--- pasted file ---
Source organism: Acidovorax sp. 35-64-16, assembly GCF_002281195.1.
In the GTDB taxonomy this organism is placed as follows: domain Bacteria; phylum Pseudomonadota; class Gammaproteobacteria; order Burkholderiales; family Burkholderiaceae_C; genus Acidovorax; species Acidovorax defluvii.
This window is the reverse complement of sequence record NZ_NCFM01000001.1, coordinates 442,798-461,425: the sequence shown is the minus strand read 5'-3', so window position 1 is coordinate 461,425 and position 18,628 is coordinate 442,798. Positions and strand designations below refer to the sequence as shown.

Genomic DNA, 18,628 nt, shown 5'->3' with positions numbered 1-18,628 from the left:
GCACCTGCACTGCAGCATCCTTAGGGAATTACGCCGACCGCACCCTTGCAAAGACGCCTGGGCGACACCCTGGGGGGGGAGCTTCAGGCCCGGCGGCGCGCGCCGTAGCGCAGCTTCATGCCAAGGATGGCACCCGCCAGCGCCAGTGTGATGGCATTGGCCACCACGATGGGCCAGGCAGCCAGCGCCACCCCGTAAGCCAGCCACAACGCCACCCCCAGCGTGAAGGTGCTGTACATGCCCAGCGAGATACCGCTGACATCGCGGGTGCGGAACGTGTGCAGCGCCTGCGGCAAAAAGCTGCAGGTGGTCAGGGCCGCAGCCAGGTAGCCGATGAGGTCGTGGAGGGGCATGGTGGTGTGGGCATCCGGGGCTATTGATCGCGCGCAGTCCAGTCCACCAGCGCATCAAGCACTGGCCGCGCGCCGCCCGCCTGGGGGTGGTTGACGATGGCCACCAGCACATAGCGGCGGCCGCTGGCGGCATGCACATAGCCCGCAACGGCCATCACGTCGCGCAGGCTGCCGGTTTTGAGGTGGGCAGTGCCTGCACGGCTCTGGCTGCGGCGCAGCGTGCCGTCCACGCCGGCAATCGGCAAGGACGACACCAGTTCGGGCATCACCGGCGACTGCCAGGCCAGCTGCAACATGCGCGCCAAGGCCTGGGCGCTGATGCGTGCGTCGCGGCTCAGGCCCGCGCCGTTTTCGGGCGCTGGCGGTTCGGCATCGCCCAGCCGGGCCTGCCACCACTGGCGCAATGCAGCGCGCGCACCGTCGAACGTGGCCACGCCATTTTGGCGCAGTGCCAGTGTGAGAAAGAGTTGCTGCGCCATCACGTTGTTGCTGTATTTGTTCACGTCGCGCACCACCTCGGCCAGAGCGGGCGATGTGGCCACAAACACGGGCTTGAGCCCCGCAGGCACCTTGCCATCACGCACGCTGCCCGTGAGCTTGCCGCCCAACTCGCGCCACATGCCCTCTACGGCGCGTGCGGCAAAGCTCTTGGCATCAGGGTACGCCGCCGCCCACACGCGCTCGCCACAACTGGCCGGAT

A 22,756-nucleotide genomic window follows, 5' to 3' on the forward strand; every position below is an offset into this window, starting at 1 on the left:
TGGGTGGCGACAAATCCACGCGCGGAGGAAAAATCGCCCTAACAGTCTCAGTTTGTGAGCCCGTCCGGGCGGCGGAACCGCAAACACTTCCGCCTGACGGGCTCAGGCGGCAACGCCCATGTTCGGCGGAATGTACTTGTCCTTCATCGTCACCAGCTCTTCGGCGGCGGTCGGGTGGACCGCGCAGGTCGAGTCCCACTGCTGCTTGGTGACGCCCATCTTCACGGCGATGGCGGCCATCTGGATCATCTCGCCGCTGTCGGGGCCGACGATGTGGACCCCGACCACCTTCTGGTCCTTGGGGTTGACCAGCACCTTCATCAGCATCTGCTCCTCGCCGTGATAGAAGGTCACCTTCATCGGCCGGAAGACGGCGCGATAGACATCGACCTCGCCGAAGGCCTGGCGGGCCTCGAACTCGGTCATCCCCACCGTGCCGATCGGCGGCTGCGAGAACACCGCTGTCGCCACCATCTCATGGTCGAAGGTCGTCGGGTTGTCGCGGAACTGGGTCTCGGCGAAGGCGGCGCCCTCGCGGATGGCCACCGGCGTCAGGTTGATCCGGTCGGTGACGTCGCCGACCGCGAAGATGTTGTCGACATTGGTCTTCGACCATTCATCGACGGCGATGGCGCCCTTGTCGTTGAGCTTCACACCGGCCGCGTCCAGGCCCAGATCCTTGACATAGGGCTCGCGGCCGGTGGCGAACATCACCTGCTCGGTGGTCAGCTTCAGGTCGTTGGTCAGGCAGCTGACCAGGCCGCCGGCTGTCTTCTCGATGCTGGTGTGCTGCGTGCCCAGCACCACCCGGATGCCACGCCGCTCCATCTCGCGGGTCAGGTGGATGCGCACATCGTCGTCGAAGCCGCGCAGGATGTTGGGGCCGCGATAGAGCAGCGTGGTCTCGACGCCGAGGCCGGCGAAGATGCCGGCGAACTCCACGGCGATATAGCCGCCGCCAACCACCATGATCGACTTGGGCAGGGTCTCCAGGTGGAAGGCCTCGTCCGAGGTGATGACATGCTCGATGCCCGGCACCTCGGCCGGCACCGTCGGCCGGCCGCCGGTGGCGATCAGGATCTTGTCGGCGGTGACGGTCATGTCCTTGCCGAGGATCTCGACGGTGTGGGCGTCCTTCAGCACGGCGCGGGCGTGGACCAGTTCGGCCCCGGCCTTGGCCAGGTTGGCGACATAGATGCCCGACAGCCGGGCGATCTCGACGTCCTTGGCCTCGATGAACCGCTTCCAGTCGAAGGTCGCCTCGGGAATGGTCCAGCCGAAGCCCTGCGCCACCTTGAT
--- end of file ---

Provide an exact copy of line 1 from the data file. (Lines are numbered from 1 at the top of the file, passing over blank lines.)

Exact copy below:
Source organism: Acidovorax sp. 35-64-16, assembly GCF_002281195.1.